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NIST Revises Cybersecurity Framework For Use By Any Organization

Key Takeaways: The National Institute of Standards and Technology (“NIST”) updated its Cybersecurity Framework this year so that it applies to all organizations (rather than solely to businesses that deal with critical infrastructure). In expanding the scope of its guidance, the framework provides a new suite of resources for such organizations to utilize in order to evaluate existing cybersecurity posture and implement changes where necessary. All organizations now have a resource upon which they can rely to better understand and manage their cybersecurity risks.

On February 26, 2024, the National Institute of Standards and Technology (“NIST”) published the long-awaited updated version of its Cybersecurity Framework (“CSF”), Version 2.0. This publication comes nearly 10 years after NIST published the initial CSF Framework in 2014. As such, a host of changes are included in this newly released version.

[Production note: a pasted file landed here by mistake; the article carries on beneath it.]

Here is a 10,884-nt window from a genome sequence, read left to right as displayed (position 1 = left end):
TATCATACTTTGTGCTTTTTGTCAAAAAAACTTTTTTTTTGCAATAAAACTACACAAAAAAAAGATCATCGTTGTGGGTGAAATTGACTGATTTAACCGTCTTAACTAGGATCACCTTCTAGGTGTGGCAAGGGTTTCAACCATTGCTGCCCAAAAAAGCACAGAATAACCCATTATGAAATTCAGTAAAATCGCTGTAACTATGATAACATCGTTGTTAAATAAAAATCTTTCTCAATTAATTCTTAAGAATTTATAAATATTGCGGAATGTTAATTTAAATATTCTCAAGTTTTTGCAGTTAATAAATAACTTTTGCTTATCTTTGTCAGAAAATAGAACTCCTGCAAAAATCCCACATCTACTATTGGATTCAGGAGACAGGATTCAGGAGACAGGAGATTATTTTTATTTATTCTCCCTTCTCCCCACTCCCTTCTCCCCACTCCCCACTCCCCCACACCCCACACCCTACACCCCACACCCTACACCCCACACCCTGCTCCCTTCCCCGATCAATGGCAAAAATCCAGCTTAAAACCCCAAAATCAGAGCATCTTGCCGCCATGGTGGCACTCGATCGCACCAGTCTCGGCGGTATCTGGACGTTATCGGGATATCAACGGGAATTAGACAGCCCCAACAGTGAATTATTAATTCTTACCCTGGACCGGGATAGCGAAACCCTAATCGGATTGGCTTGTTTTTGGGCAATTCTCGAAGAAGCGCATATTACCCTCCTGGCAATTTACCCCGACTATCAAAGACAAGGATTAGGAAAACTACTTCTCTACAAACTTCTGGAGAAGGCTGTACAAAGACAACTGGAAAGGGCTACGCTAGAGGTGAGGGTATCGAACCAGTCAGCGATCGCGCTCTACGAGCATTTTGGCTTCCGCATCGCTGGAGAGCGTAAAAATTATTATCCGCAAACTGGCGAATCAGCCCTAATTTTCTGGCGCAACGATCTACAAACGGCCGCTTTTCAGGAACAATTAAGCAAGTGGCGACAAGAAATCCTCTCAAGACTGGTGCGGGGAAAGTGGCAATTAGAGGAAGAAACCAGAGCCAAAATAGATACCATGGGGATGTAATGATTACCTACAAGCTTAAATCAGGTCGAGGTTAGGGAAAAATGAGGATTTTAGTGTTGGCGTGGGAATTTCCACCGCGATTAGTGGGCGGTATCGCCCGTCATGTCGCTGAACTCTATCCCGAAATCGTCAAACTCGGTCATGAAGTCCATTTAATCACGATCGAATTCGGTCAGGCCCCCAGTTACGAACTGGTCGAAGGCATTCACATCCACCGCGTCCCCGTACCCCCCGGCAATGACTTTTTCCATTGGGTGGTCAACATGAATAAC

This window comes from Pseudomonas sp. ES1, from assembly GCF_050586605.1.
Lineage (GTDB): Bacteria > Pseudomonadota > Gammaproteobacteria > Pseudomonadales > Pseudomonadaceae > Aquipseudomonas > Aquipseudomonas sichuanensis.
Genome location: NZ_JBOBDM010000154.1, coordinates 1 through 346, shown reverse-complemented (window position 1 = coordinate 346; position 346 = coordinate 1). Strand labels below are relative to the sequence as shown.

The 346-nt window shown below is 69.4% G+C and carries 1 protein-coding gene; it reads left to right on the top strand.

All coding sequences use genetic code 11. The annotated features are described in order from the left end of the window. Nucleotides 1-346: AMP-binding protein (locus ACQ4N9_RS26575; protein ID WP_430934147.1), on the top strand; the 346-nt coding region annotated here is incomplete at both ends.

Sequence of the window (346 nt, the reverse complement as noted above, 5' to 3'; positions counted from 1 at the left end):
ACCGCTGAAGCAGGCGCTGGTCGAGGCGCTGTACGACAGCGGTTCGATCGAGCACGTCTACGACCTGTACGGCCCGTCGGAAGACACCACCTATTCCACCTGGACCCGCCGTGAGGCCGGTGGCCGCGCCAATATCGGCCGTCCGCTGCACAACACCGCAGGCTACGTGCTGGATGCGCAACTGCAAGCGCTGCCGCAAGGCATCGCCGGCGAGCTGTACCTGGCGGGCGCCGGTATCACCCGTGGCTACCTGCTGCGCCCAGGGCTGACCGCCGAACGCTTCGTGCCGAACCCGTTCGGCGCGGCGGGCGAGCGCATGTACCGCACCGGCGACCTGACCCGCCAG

As background, in 2013, then President Obama issued an executive order calling for the development of a voluntary risk-based set of industry standards and best practices to help organizations manage cybersecurity risks. This resulted in NIST creating Version 1.0 of the CSF. This initial version of CSF was limited in scope. The executive order initially called for the management of cybersecurity risks of the United States’ “critical infrastructure.” Therefore, the initial version of the CSF only addressed organizations operating in industries that were considered “critical infrastructure.”